Fractured Cusp

What is a Fractured Cusp?
A weakened cusp often leads to a fracture, which could be removed by your dentist, or it might break off on its own. A root canal might be in order, if the pulp ends up damaged, and quite possibly a full crown.A cracked tooth presents itself with various types of symptoms, including pain when chewing, temperature sensitivities, or even discomfort upon the release of biting pressure. It’s also not unusual for the pain to go away, then come back, which makes it harder to diagnose why there is discomfort

What are the Causes of a cracked tooth?
Teeth crack because of a variety of issues, including:
• pressure from teeth grinding
• fillings so large they weaken the integrity of the tooth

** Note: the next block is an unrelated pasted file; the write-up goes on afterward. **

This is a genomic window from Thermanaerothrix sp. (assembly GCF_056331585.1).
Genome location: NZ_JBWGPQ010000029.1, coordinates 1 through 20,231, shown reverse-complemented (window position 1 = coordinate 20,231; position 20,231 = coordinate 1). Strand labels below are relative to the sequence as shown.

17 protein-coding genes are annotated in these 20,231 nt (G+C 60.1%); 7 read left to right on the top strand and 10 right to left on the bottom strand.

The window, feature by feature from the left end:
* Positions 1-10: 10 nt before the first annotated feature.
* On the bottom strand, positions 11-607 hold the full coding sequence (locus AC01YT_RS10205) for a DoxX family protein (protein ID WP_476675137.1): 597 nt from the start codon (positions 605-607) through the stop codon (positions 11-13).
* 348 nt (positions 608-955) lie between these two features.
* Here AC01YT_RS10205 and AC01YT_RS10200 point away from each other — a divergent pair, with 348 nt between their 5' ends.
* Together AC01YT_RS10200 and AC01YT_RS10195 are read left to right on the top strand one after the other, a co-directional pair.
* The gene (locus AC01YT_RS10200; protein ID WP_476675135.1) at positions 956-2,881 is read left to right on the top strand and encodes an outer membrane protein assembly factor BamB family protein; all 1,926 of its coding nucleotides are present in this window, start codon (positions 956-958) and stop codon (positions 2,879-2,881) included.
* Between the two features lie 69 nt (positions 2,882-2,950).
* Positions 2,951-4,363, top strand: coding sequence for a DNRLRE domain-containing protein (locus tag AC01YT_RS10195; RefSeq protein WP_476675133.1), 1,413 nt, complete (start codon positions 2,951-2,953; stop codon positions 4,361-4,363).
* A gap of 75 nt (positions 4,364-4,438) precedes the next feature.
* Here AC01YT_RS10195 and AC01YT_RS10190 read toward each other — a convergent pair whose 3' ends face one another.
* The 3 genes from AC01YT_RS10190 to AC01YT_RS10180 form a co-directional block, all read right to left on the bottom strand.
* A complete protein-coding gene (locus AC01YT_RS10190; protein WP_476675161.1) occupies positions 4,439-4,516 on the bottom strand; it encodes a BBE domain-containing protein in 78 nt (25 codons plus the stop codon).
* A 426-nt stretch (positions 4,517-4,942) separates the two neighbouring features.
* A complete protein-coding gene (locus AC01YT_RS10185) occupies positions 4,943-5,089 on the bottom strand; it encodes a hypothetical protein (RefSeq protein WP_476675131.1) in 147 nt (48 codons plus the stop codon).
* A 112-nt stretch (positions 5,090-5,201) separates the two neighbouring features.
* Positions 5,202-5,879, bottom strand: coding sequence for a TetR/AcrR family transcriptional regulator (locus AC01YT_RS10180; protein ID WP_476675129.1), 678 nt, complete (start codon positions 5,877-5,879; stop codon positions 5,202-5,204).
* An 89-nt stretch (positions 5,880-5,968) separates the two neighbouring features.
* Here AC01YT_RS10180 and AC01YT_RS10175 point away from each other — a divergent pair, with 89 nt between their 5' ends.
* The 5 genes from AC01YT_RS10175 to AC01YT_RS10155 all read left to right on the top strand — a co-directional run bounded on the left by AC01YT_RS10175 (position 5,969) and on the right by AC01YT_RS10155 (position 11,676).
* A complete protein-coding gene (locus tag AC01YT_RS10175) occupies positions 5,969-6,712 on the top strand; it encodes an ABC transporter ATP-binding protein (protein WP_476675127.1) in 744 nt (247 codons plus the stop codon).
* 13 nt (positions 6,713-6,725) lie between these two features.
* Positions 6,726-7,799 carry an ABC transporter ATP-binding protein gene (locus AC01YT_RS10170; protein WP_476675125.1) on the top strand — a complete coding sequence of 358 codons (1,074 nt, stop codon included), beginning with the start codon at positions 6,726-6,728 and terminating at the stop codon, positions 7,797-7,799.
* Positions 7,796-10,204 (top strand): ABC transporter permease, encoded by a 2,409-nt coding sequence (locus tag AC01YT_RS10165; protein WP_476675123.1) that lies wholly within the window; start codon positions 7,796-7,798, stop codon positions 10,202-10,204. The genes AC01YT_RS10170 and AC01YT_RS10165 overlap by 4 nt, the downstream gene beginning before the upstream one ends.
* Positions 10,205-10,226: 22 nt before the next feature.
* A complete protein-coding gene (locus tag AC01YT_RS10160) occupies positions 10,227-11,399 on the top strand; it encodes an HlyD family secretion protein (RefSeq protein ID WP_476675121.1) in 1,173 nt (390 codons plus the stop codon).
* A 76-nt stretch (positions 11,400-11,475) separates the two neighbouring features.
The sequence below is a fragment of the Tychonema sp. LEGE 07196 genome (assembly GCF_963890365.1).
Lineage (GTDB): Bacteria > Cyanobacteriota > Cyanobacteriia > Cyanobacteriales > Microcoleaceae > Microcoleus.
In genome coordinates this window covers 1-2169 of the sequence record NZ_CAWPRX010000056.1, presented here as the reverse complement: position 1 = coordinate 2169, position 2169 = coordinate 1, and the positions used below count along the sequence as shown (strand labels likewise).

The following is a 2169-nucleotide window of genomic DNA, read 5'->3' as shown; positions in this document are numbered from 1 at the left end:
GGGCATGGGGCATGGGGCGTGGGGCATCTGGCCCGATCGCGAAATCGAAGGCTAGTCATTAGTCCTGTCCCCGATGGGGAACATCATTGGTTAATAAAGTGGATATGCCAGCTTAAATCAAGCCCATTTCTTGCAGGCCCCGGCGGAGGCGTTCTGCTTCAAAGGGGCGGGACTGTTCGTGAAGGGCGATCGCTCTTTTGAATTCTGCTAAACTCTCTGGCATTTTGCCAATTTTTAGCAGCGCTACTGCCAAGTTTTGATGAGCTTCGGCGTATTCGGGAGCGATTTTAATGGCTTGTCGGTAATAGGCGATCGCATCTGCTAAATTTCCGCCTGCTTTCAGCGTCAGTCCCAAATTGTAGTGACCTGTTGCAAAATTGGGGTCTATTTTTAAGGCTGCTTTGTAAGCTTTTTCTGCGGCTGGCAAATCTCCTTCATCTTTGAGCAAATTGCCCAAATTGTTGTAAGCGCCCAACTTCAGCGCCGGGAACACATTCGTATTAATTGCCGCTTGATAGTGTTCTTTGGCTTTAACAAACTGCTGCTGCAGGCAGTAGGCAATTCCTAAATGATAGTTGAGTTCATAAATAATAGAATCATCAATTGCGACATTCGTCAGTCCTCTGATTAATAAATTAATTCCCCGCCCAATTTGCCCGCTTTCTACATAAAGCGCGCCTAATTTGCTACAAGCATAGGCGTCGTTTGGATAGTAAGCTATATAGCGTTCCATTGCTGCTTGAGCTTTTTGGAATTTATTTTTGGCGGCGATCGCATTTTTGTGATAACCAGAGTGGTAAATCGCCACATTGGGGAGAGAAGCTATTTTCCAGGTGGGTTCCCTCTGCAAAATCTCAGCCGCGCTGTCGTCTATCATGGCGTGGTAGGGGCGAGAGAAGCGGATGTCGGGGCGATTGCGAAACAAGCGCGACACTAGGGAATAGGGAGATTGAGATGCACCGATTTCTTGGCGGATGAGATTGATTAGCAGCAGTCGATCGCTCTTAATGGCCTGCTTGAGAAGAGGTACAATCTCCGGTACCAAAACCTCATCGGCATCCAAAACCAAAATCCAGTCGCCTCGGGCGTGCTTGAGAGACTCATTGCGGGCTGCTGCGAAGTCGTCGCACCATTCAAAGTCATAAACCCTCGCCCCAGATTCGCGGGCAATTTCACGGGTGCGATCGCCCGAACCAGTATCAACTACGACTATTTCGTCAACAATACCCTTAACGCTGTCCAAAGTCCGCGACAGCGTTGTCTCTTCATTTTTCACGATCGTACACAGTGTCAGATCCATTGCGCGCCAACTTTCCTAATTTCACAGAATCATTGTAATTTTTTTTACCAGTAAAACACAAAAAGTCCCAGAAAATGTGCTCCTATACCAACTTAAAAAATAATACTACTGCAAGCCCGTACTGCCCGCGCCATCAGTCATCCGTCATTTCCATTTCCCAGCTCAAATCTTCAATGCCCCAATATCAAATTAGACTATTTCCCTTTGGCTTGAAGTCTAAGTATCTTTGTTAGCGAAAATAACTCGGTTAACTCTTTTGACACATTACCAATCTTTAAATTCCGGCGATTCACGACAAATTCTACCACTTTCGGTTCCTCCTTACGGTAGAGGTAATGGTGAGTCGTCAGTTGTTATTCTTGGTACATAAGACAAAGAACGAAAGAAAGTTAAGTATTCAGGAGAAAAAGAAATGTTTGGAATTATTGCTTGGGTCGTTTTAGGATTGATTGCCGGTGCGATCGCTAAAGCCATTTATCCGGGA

• chewing or biting hard foods, such as ice, nuts, or hard candy
• blows to the mouth, such as might happen with a car accident, sporting injury, fall, or even a fistfight
• abrupt changes in temperature in the mouth — for instance, from eat something extremely hot and then trying to cool your mouth with ice water
• age, with most teeth cracks occurring in people over 50

What are the Treatment Options for Fractured Cusp?
Depending on the severity of the fracture:
Filing – Part of the tooth can be filed down, if the crack is minor. This will take the edge off and will likely be enough, unless it cracks further for some reason.
Dental Bonding – The fractured portion of the tooth is bound together, or partial replacement, with a white filling material.
Crown – If the tooth has a significant crack, the doctor might suggest a crown. This will cover the cracked tooth, protecting it from further cracking.
Root Canal – If the crack has reached into the pulp, it could affect the nerve, creating intense pain. At this point, it will be recommended you have a root canal performed. The pulp is cleansed, and then filled. Afterward, a crown will be placed on the tooth.

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